Good morning. At this time, I would like to welcome everyone to the Zale Corporation third quarter fiscal 2009 earnings release conference call. (Operator Instructions) I would now like to turn today’s conference over to Mr. David Sternblitz, Vice President, and Treasurer; please go ahead sir.
Good morning and thank you for joining us for our third quarter 2009 conference call. I am David Sternblitz, Vice President, and Treasurer of Zale.
With me on the call today are Neal Goldberg, Chief Executive Officer; Cynthia Gordon, Senior Vice President, Controller and Interim CFO; Theo Killion, President; Gil Hollander, Executive Vice President and Chief Sourcing and Supply Chain Officer; William Acevedo, Executive Vice President and Chief Stores Officer; and Mary Kwan, Executive Vice President and Chief Merchandising Officer.
Before I begin, I'd like to review the Safe Harbor. Our commentary and responses to your questions on this conference call will contain forward-looking statements, including statements relating to the future goals, plans, and objectives. These forward-looking statements are not guarantees of future performance, and a variety of factors could cause actual results to differ materially from the anticipated or expected results expressed in these forward-looking statements.
Information concerning some of the factors that could cause actual results to differ materially from those contained in the forward-looking statements is available in our Annual Report on Form 10-K for the year ended July 31, 2008 and our Quarterly Report on Form 10-Q, for the quarter ended January 31, 2009.
In addition, we will present non-GAAP financial information on this call. For a reconciliation of each non-GAAP financial measure to the most directly comparable GAAP financial measure, please refer to today's earnings release, which can be found on our corporate website, www.zalecorp.com, under the Shareholder Information tab.
I would now like to turn the call over to Neal.
Thank you David, today I’d like to briefly review our third quarter results and talk about where we are as we prepare to finish fiscal 2009.
Our key goals coming into the quarter were twofold, one strengthen and stabilize the foundation of the business while two, starting to recapture the gross margin we lost from our promotional stance during holiday.
We accomplished these goals as gross margin returned to above 50% without a significant drop in same store sales trends from the second quarter 2009. We generated positive free cash flow for the period with debt levels being reduced to approximately $60 million from the second quarter.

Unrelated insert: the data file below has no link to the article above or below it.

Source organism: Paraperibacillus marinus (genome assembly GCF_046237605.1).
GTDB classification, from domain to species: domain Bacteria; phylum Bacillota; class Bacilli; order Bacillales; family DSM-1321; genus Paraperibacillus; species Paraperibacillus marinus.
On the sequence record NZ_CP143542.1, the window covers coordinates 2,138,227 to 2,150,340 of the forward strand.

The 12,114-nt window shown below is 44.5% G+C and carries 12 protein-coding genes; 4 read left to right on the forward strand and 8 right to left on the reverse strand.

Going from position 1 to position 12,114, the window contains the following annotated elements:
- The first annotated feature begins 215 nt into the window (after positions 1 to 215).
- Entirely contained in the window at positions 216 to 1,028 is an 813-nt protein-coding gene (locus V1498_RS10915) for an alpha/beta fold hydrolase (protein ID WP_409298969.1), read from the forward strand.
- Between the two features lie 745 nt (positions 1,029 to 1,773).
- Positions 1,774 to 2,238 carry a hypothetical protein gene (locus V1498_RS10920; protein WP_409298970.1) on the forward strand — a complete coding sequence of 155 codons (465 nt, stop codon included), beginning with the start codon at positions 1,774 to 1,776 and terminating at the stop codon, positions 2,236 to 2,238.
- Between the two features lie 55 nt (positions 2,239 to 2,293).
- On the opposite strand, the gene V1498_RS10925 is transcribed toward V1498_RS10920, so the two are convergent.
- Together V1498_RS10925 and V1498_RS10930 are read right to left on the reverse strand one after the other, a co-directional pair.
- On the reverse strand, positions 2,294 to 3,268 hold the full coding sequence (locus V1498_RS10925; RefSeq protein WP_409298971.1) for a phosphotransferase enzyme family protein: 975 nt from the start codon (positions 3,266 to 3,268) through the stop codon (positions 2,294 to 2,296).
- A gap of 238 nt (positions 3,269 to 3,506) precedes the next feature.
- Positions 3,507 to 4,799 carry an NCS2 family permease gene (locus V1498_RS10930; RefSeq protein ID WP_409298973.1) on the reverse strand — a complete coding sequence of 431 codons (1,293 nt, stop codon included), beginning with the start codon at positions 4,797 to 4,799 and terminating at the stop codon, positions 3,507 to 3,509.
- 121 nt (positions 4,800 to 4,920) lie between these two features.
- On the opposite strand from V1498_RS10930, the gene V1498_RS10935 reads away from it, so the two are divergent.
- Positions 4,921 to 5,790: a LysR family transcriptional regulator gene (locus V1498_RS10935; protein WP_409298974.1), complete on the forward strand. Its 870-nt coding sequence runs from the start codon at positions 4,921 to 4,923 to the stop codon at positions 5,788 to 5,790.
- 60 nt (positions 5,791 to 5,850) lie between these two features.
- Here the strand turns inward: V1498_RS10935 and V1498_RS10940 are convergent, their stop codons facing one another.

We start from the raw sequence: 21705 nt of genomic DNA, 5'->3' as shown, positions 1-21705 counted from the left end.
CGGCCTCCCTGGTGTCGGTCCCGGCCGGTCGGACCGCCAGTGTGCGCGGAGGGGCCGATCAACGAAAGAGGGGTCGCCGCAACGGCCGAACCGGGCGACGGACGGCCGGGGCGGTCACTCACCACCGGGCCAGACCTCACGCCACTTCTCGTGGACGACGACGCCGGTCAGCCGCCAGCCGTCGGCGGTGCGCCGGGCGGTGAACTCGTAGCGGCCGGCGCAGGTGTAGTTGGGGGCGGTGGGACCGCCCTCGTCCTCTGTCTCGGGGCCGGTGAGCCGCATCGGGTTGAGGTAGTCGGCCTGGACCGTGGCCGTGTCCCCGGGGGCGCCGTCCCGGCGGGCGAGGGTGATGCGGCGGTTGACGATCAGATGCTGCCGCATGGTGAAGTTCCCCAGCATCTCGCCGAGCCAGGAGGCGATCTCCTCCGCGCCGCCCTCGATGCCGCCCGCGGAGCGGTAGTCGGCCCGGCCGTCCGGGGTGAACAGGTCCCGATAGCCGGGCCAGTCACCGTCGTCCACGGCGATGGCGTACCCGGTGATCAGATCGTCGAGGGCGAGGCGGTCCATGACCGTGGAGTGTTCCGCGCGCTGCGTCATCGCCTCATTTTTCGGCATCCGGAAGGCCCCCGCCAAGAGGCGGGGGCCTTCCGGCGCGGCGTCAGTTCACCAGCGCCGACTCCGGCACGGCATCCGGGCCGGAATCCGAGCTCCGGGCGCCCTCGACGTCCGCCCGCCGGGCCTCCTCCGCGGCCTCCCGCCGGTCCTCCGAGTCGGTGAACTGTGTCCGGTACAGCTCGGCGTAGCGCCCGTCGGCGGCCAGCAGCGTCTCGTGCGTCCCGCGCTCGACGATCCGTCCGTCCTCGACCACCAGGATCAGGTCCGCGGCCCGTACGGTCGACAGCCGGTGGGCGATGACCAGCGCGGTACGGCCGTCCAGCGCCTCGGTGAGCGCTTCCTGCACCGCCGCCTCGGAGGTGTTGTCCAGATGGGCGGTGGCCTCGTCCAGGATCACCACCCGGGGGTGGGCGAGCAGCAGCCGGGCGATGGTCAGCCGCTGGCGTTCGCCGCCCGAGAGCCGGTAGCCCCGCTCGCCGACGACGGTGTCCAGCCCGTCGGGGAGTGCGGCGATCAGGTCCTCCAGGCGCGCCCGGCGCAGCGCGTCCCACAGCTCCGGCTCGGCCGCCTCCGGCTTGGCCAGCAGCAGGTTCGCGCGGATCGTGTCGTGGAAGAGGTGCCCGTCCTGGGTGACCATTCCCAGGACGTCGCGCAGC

The Valentine’s Day period was stronger then the remainder of the quarter. The comp decline in Q3 was against last year’s increase of 5.8%. As you will recall in March of 2008 we launched an aggressive clearance strategy to permanently liquidate $100 million of non-go forward merchandise.
While highly successful in allowing us to reach our goal of liquidating inventory, the clearance initiative does distort current performance due to the traffic and comp store sales increases in the prior year. We estimate after analyzing the trends that the clearance initiative drove approximately 10 percentage points in comp performance in the third quarter of last year.
While clearance was 30% of total sales during March and April last year, and drove significant volume it also compressed gross margins. For the third quarter gross margins increased 610 basis points for the holiday quarter reflecting the initial down payment on recapturing gross margin from our key item promotional strategy.
Most importantly we continue to expect 50% plus gross margins going forward. However, we are up against very difficult same store sales comparisons due to the aforementioned clearance initiative through September, 2009.
We continue to aggressively manage cash and capital expenditures and we expect to have positive free cash flow for the back half of our fiscal year. Additionally we now believe that debt levels can be reduced to approximately $330 million from the previously announced $350 million at year-end. We believe we have more then adequate liquidity to meet our foreseeable needs.
As you all have seen today we also announced Matthew Appel as our new Chief Financial Officer. Matthew comes to us very highly regarded. His broad range of experience in growth and turnaround companies make him a great complement to our team. He is an experienced operator with strong leadership and technical skills combined with deep expertise in strategic financial management.
Matthew will be integral as we capitalize on the opportunities ahead as well as intensify the financial rigor and discipline we have brought to the business. I would like to thank Cynthia Gordon who has served capably as our interim CFO, in addition to her ongoing role as Senior Vice President and Controller. She has been and continues to be an important asset to our team.
Before going any further, I’d like to step back and look at what we set out to do over the last year and a half to strengthen the company’s foundation. The strategies we implemented were done because they were right for the business, not because of environment. We are glad we started early in creating a more efficient business model.
We announced plans to permanently reduce inventory levels by $100 million, followed by an additional $75 million through better allocation and store closures. In order to create a more streamlined organization and address infrastructure costs that outpaced sales growth since 2002, we announced plans to create $130 million in expense savings through fiscal 2010.
As we continue with our financial rigor we are constantly looking for additional efficiencies in the business. The result is a stronger, leaner organization that is better equipped to connect with our customers.